2.2. User studies

The user and usage studies appear in literature in late 1990s when the larger number of electronic journals has become widely available (Diedrichs, C. P., 2001).
These studies were mostly carried out among the academic staff of institutes and colleges who are the most frequent users of scholarly journals. According to the respondents' scientific field the most numerous among them are natural scientists. Studies that included respondents from social sciences and humanities showed that latter respondents use electronic journal to a smaller degree, which is partly caused by a lack of electronic journals in these fields (Rusch-Feja, D.; Siebeky, U., 1999).
In the usage studies different methods are used. One of them, mostly used by publishers and libraries is the log file analysis. Some of the disadvantages of this method are the inability to include all the searches; journals can be found on different servers while the access is counted only on one of them; searches are saved in computer cache memory for several days and that kind of access is not measurable. Another problem is that it is not always clear what is being counted: the number of searches or the number of the full text downloads (Bauer, K., 2000).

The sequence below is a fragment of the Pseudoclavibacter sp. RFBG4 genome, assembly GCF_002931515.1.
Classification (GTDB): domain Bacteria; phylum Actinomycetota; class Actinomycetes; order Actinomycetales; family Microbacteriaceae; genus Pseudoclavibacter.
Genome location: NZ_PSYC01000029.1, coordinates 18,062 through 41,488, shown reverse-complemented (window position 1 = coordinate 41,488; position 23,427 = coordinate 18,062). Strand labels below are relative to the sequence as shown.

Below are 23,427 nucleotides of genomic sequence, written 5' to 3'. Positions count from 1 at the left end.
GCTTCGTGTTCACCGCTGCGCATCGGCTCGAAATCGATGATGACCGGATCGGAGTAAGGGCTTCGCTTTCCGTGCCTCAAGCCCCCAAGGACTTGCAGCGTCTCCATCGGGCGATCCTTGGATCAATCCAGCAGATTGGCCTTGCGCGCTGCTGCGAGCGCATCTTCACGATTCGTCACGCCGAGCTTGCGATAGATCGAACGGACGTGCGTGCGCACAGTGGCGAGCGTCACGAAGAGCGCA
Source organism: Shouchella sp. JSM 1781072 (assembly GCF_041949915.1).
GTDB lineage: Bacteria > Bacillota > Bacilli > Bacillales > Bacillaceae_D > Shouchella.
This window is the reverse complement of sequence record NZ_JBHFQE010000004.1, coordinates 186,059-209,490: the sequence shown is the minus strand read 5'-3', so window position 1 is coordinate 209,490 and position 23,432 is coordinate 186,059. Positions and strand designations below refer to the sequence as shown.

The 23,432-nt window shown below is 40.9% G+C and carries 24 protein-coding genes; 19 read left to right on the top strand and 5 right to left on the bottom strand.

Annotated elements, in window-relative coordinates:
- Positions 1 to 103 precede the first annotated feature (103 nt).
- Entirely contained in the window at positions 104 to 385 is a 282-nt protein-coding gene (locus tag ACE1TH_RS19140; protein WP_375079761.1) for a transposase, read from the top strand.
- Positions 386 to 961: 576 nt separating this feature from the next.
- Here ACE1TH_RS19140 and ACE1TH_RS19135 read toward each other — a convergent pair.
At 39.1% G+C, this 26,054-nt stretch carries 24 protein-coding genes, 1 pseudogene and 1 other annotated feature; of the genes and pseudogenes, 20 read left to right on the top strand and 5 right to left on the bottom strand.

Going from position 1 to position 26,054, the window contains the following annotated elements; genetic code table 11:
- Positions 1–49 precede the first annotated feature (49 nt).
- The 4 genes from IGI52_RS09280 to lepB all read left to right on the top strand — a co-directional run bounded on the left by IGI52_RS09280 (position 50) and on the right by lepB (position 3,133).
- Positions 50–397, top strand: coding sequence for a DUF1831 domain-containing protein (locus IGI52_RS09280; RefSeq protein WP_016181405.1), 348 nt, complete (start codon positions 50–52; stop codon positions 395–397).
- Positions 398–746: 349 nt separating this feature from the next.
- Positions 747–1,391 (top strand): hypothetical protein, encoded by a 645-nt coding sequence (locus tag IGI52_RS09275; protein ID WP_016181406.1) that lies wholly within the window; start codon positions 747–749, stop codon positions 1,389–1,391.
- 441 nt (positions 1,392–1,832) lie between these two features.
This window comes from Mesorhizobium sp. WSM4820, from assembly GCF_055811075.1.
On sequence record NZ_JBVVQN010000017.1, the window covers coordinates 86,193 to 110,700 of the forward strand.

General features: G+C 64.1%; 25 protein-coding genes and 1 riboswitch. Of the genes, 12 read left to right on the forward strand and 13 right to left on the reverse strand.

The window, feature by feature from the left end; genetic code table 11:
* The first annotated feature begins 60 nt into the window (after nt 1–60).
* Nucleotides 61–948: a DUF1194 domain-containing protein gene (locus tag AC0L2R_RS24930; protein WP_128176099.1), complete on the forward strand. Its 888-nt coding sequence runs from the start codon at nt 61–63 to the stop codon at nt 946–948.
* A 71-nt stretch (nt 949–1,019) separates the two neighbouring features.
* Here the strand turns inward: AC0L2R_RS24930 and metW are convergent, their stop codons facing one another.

Survey (poll, questionnaire) is another method along with less represented methods as interview and focus groups (Sercar, T. et. al. 2001).

In 1995, The University of Tilburg introduced electronic journals in the library collection and started monitoring this service using the log file analysis. This study revealed a lack of information about the use of electronic journals and a lack of information about the use of print journals as well. Therefore in 1996, using diverse methods1, a research has been held about journals usage in general. The study showed that most of the respondents use journals daily and that print and electronic journals are used equally. Most of the requests are covered by a small core of journals while majority remains unused2. There are several reasons why researchers do not use electronic journals: technical problems when printing articles, a preference for actually handling the print journal, the lack of sufficient titles on their own research subject and the incompetence on the part of the researcher. Generally taken, researches do not have a negative attitude about electronic journals and they are aware of their advantages (The use of paper and electronic journals by researches, 1999).